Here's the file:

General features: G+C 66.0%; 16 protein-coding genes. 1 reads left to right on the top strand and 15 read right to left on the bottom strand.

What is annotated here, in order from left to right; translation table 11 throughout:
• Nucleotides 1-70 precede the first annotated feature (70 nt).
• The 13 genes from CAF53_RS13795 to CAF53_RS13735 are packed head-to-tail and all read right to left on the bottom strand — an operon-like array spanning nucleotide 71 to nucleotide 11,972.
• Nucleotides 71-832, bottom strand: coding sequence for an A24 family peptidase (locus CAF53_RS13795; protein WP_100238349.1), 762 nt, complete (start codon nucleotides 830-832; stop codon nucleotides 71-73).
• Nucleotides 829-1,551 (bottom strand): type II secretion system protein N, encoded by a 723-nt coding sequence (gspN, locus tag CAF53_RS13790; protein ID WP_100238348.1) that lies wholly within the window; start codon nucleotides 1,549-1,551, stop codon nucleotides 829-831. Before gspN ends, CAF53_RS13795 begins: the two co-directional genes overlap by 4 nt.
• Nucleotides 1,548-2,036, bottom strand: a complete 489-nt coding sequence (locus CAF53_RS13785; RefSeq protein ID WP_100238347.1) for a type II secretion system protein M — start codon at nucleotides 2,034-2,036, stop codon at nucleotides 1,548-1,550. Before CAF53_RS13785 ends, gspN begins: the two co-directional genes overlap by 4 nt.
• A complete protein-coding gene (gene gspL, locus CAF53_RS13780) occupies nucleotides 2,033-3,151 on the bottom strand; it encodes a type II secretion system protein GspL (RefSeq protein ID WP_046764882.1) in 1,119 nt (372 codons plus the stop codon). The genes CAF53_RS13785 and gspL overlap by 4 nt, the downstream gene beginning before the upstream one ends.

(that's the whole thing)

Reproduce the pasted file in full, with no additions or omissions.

General features: G+C 66.0%; 16 protein-coding genes. 1 reads left to right on the top strand and 15 read right to left on the bottom strand.

What is annotated here, in order from left to right; translation table 11 throughout:
• Nucleotides 1-70 precede the first annotated feature (70 nt).
• The 13 genes from CAF53_RS13795 to CAF53_RS13735 are packed head-to-tail and all read right to left on the bottom strand — an operon-like array spanning nucleotide 71 to nucleotide 11,972.
• Nucleotides 71-832, bottom strand: coding sequence for an A24 family peptidase (locus CAF53_RS13795; protein WP_100238349.1), 762 nt, complete (start codon nucleotides 830-832; stop codon nucleotides 71-73).
• Nucleotides 829-1,551 (bottom strand): type II secretion system protein N, encoded by a 723-nt coding sequence (gspN, locus tag CAF53_RS13790; protein ID WP_100238348.1) that lies wholly within the window; start codon nucleotides 1,549-1,551, stop codon nucleotides 829-831. Before gspN ends, CAF53_RS13795 begins: the two co-directional genes overlap by 4 nt.
• Nucleotides 1,548-2,036, bottom strand: a complete 489-nt coding sequence (locus CAF53_RS13785; RefSeq protein ID WP_100238347.1) for a type II secretion system protein M — start codon at nucleotides 2,034-2,036, stop codon at nucleotides 1,548-1,550. Before CAF53_RS13785 ends, gspN begins: the two co-directional genes overlap by 4 nt.
• A complete protein-coding gene (gene gspL, locus CAF53_RS13780) occupies nucleotides 2,033-3,151 on the bottom strand; it encodes a type II secretion system protein GspL (RefSeq protein ID WP_046764882.1) in 1,119 nt (372 codons plus the stop codon). The genes CAF53_RS13785 and gspL overlap by 4 nt, the downstream gene beginning before the upstream one ends.